1. You need to check out the show Person of Interest (old show not on anymore). They had an episode of a car that was hacked. It will make you question everything that we believe is possible with computers. The premise is a computer program is an AI and can identify criminals. Very interesting series. This was a great example of AI on TV in the early 2000’s

                  Liked by 1 person

                    1. In the series the AI was controlled by the admin. The AI sent them the ‘person’/’criminals’ information to the admin. The parameters or standards is an interesting question. It is along the lines of Minority Report. That is a scary and very interesting concept.

                      Liked by 1 person

                    2. I’m curious because AI bases its decisions upon logic and I’m not sure logic would be racist. Unless it uses statistical analysis for whatever it’s doing and sees a trend? But if we didn’t offer racial information, it wouldn’t be able to find any trend. *is seriously overthinking this now*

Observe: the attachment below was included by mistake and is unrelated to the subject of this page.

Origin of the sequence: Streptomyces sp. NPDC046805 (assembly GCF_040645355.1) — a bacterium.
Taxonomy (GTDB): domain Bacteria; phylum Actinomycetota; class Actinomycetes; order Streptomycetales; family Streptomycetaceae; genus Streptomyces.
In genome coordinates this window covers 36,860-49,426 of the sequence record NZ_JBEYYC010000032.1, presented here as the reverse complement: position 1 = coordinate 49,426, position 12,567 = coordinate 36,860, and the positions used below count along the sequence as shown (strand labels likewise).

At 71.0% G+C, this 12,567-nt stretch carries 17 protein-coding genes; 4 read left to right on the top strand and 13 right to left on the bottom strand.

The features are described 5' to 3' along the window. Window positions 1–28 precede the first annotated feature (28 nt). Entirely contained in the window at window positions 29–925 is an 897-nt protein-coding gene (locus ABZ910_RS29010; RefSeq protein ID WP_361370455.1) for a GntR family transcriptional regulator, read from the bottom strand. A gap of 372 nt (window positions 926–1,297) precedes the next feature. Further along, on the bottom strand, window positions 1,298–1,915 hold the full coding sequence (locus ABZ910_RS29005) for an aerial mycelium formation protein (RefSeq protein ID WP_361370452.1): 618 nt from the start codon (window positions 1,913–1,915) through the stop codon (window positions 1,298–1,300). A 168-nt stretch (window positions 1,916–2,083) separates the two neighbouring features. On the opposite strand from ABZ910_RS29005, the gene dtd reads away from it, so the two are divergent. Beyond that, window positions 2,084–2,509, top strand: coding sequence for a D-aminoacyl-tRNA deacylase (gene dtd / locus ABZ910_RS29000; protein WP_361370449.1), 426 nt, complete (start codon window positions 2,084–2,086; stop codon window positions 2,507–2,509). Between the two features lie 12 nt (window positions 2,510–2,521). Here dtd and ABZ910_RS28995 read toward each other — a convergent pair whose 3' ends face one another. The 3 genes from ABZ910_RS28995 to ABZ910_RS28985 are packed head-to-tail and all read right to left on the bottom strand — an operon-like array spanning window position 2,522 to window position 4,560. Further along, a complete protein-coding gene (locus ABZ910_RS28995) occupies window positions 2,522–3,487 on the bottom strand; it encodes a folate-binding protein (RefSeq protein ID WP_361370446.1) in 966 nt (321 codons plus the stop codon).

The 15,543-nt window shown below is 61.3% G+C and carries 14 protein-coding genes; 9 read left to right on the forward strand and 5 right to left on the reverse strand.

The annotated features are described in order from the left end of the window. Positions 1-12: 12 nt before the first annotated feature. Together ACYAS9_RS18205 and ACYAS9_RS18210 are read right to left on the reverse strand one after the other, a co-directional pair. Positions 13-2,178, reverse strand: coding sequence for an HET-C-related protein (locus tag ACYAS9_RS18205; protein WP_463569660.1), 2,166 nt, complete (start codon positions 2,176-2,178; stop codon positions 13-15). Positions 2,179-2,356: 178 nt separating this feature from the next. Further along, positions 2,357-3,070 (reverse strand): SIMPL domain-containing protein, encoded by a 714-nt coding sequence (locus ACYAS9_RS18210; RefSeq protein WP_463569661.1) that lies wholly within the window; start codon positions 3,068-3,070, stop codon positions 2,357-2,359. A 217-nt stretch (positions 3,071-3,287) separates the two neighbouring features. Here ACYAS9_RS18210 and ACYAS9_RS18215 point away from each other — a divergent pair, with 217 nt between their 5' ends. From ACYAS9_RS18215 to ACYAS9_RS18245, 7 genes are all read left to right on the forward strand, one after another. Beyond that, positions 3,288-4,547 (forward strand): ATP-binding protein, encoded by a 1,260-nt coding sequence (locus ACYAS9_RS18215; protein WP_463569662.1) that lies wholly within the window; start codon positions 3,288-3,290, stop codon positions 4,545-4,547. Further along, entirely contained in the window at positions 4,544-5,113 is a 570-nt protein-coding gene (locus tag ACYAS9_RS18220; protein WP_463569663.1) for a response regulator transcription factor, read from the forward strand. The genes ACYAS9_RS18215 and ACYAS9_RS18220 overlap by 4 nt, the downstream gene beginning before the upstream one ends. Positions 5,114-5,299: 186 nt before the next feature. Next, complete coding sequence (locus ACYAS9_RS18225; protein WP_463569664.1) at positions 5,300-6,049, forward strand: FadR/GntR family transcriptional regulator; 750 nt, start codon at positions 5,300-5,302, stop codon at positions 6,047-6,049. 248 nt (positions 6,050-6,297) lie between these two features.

Liked by 1 person

            1. Exactly. It’s like being online today, only more so.
              To be fair, I think the “Internet of Things” will give WAY more away about us than just self-driving cars by themselves. The fridge is going to tell everyone what your favorite salad dressing is, and whether or not you eat cake at 3 AM…

              Liked by 1 person

  2. I’ll throw out an answer to one of the starter questions — what influenced Asimov to come up with the three laws of robotics?